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Synopsis

The Nile River and its basin extend over a distinctive geophysical cord connecting eleven sovereign states from Egypt to Tanzania, which are home to an estimated population of 422.2 million people. The Nile is an essential source of water for domestic, industrial and agricultural uses throughout the basin, yet for more than a century it has been at the centre of continuous and conflicting claims and counter-claims to rights of utilization of the resource. 

In this book the author examines the multifaceted legal regulation of the Nile. He re-constructs the legal and historical origin and functioning of the British Nile policies in Ethiopia by examining the composition of the Anglo-Ethiopian Treaty of 1902, and analyses its ramifications on contemporary riparian discourse involving Ethiopia and Sudan. The book also reflects on two fairly established legal idioms - the natural and historical rights expressions – which constitute central pillars of the claims of downstream rights in the Nile basin; the origin, essence and legal authority of the notions has been assessed on the basis of the normative dictates of contemporary international watercourses law. Likewise, the book examines the non-treaty based claims of rights of the basin states to the Nile waters, setting out what the equitable uses principle entails as a means of reconciling competing riparian interests, and most importantly, how its functioning affects contemporary legal settings.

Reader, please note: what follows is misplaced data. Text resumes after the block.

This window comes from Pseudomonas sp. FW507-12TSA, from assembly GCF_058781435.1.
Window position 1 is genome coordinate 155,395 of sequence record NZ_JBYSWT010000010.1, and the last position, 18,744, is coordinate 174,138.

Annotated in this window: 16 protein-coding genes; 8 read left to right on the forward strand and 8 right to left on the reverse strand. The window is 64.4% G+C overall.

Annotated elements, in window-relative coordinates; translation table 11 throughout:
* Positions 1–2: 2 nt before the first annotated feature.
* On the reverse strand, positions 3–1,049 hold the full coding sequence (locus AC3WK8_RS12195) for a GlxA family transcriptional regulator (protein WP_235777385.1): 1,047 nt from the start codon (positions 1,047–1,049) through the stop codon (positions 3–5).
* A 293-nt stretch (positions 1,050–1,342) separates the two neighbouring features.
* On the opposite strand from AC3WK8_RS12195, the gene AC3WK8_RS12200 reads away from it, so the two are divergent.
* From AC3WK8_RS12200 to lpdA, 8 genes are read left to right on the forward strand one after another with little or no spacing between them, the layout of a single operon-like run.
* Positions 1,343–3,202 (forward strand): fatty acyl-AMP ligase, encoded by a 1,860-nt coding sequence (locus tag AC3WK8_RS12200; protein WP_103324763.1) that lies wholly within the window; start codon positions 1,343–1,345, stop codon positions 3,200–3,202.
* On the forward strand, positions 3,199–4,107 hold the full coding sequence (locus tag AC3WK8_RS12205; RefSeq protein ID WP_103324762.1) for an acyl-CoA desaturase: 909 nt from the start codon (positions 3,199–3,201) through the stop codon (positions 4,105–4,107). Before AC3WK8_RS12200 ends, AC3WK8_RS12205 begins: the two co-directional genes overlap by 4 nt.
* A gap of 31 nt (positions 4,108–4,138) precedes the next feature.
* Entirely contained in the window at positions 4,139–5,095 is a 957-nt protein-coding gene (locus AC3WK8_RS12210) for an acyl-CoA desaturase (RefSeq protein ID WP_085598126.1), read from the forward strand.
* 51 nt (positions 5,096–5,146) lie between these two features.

The author then presents the concentrated diplomatic movements of the basin states in negotiations on the Transitional Institutional Mechanism of the Nile Basin Initiative (NBI) - pursued since the 1990’s, and explains why the substance of water use rights still continued to be perceived diversely among basin states. Finally, the specific legal impediments that held back progress in negotiations on the Nile Basin Cooperative Framework are presented in context.

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